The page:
The Nairobi Securities Exchange’s week on week turnover declined by 14.13%, closing at Kes 4.68 Billion, down fro the Kes 5.45 Billion recorded last week. Similarly, volumes traded on the market had a drop, closing the week with 150 million shares exchanging hands, a 20.64 percent decline in volumes as compared to 189 Million shares traded the previous week. Small cap counters were up ahead leading the gainers week as bluchip counters struggled to stay afloat on foreign selling spree. East African Cables topped the week with a 9.36% share price appreciation, at 1.89 shillings per share up from last week’s  Kes1.71. Retailer Nairobi Business Ventures and Limuru Tea, a highly illiquid stock on the exchange followed with 8.33% and 7.95% respectively.

The loosing side seemed to have reflected most on the manufacturing sector with Williamson Tea shedding 15.85 percent in market price and touching the sub 100  zone for the first time. The stock closed at a price of Kes 94.25 per share,from Kes 112.00 last week Friday. East African breweries followed with a 13.9 percent share decline closing at  Kes 159.25 per share as compared to last week’s Kes 185.00. The decline came amidst a cautionary statement the company issued, indicating they will be buying additional shareholding in Serengeti Breweries Limited. Kapchorua Tea Plc, a subsidiary of WTK came in third, closing at Kes. 65.00, a 13.33 percent decline in price from last weeks close of Kes 75.00

As the country enters the second week of the Corona Virus watch, and as the government seeks to take more measures, we are anticipating a possible further decline in prices, mainly in the shares on the NSE20 share index which now risks hitting below the 2000 basis points mark. Companies will begin to shed some light on the economic damage when they start reporting first-quarter results in the middle of April. For a long-term investor who is trying to have some confidence about investing now or hanging in there now, you can see light at the end of the tunnel from a valuation standpoint once you start to look to 2021. With at least a five-year investment horizon, now is a “prudent time to start putting money to work.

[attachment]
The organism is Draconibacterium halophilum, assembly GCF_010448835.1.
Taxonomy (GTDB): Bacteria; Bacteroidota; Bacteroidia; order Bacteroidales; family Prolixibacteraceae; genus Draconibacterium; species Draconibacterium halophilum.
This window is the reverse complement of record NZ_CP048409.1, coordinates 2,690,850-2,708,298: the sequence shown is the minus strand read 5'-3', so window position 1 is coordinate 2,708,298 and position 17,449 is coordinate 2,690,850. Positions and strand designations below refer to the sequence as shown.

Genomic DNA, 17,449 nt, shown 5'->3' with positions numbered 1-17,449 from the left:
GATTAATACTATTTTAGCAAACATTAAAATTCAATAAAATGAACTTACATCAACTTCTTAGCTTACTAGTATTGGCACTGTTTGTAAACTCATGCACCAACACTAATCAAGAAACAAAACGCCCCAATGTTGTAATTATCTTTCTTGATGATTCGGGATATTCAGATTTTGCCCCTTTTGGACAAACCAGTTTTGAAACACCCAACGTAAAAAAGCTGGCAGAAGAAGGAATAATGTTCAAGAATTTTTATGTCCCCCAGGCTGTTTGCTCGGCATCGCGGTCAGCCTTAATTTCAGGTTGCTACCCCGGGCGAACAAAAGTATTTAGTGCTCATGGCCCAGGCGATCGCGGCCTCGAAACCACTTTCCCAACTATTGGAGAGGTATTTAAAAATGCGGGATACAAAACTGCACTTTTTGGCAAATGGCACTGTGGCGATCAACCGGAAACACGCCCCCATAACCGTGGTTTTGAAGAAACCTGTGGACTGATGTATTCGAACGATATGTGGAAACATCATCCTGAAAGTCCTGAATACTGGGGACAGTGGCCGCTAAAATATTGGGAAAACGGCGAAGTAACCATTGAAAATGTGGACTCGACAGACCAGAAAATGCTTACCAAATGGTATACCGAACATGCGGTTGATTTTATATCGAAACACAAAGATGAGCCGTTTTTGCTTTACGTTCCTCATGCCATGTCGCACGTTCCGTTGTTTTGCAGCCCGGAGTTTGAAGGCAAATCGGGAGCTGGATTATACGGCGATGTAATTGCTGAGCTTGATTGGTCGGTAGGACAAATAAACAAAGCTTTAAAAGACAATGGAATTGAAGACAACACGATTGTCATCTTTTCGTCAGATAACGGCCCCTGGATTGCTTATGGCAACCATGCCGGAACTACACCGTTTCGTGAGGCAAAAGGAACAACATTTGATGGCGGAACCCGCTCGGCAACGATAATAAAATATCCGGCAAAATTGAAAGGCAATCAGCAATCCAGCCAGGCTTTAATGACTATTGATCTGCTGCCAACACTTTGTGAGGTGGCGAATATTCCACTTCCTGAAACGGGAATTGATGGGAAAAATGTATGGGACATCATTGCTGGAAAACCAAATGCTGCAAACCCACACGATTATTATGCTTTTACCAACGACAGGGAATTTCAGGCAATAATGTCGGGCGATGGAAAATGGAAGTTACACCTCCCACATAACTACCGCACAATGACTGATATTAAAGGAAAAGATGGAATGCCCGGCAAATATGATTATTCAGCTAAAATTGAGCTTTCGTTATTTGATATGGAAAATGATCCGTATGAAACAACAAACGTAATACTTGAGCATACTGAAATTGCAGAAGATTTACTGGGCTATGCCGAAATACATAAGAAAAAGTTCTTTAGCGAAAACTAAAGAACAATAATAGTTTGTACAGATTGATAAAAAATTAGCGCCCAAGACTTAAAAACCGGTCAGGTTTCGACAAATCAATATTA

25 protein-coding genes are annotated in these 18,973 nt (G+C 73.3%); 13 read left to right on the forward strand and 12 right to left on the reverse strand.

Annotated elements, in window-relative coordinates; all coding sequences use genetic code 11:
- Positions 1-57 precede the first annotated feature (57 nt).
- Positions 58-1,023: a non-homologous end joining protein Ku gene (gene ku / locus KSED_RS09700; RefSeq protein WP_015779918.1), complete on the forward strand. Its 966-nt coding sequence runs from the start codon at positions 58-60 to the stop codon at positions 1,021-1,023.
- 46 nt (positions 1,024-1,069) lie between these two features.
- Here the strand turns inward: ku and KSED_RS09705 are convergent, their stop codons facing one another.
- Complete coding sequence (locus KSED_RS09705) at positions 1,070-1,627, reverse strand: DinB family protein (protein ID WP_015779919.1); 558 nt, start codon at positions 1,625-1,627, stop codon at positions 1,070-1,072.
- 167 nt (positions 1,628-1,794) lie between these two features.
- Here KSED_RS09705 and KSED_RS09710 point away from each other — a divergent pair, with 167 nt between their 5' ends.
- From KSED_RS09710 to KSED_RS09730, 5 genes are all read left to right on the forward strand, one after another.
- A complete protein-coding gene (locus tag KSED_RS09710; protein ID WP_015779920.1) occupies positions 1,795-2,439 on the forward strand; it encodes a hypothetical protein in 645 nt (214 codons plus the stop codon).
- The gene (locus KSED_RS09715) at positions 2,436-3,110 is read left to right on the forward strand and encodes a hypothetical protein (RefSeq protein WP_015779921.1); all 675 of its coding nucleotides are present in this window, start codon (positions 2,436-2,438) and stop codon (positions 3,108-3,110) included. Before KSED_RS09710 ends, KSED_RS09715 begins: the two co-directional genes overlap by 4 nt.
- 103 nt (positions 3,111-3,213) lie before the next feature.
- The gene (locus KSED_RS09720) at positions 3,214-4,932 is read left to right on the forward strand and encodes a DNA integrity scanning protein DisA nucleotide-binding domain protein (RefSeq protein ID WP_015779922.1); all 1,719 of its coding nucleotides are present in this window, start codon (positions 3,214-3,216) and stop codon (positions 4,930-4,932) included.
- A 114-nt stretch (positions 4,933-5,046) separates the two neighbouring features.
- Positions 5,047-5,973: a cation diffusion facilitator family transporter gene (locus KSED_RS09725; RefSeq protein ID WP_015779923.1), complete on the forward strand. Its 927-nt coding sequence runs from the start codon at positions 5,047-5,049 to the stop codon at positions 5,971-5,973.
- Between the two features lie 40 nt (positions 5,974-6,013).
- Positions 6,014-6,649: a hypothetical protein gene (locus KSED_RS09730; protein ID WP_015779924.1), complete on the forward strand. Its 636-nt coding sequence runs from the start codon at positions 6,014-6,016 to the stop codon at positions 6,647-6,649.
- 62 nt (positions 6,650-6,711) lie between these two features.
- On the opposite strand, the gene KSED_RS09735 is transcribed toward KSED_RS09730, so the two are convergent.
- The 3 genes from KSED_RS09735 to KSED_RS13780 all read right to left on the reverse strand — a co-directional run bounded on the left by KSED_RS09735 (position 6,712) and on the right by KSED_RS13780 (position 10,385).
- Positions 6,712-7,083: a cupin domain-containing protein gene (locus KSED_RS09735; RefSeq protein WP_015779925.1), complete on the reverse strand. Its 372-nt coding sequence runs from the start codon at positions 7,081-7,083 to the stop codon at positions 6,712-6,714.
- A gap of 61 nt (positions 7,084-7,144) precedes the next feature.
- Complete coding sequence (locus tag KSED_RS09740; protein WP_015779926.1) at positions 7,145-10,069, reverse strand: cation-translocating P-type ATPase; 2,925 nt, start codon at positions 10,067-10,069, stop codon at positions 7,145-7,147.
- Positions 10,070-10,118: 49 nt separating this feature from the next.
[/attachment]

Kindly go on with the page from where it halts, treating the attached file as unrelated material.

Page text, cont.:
Here’s how the NSE Indices performed during the week:

  • The NSE 20 share index was down 99.47 points or 4.68% to settle at 2025.31
  • All Share Index (NASI) shed 0.73 points to settle at 132.93.
  • The NSE 25 Share index shaved-off 113.18 points or 3.39% to stand at 3224.43.
  • The FTSE25 Kenya share index  declined by 4.93 points or 2.68% to close Friday at 179.17


The NSE’s Derivative Market [NEXT] closed the week with a total of 65 contracts worth Kes.2.55M transacted. The KCB contract expiring in 19th March 2020 had 29 contracts valued at Kes.1.2M transacted. The market also issued new margin requirements as the March 19th contracts expired on the market. This is an rise in activities as compared to the 16 contracts worth Kes.547,000 transacted the previous week.

The secondary Bond Market registered a reduction in activity with bonds worth Kes.14.6Bn transacted compared to Kes.15.5Bn registered the previous week. The FTSE NSE Kenya Govt. Bond Index closed the week at 96.50 basis points.